Despite railroad access and proximity to a commercial center, Waite Park grew slowly in these years. 30 years after incorporation, two-thirds of the land had been platted for houses, but only 160 built. Although the total population of Minneapolis 80 years ago was almost the same as it is today Waite Park had less than 7% of the 2400 homes in the neighborhood today. Central Avenue was the focus of the area; two-thirds of the houses in Waite Park in 1914 were within 3 blocks.

In May 1915, the St. Anthony Commercial Club proposed to build a parkway across Northeast Minneapolis. This would help to complete the 'Grand Rounds', a belt of parks and parkways encircling the city, first envisioned in the 1880s. They also hoped it would stimulate economic development in the area. This idea received a boost when the Armour company donated a mile and a half long strip of land in St. Anthony township, and offered to pay the costs of constructing a parkway along that route. Armour had purchased the land for a meatpacking plant, later they decided South Saint Paul would be a better location.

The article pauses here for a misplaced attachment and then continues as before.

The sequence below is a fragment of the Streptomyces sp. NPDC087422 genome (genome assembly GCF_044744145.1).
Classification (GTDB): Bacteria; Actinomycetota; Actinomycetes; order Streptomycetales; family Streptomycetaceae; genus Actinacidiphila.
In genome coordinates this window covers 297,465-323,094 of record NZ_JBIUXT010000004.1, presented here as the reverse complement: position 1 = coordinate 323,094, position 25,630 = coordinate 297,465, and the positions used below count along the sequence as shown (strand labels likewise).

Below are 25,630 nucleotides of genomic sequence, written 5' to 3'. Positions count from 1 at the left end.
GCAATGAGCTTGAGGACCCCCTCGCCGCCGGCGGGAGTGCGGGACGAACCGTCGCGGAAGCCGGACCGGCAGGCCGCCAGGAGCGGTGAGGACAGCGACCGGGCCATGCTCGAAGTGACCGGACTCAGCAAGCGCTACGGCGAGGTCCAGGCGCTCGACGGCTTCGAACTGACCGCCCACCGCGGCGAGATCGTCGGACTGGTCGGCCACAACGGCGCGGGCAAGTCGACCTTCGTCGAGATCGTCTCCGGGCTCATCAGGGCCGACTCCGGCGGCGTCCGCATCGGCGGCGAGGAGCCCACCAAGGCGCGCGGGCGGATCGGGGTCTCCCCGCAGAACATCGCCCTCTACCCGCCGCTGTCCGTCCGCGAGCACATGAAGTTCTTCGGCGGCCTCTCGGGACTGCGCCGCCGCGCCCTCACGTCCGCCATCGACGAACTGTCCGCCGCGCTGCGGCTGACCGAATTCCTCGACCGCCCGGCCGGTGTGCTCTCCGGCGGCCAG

The original plan for extending the Grand Rounds was to extend Stinson Boulevard into what is now Columbia Heights, and follow the Reservoir Boulevard back to Columbia Park (which had been purchased in 1892). Now the plan was to build St. Anthony Boulevard along a meandering path across Northeast Minneapolis. The new parkway was named 'St. Anthony' because it ran through St. Anthony Township for much of its length. Land was also donated to extend the parkway to East Hennepin Avenue, along what is now Industrial Boulevard. In the 1930s this southern extension of the parkway would be swapped for Ridgeway Road to provide room for a gravel pit. The stretch between the end of Ridgeway Road and the Mississippi river trails that start at the University of Minnesota East Bank remain the only gap in the Grand Rounds.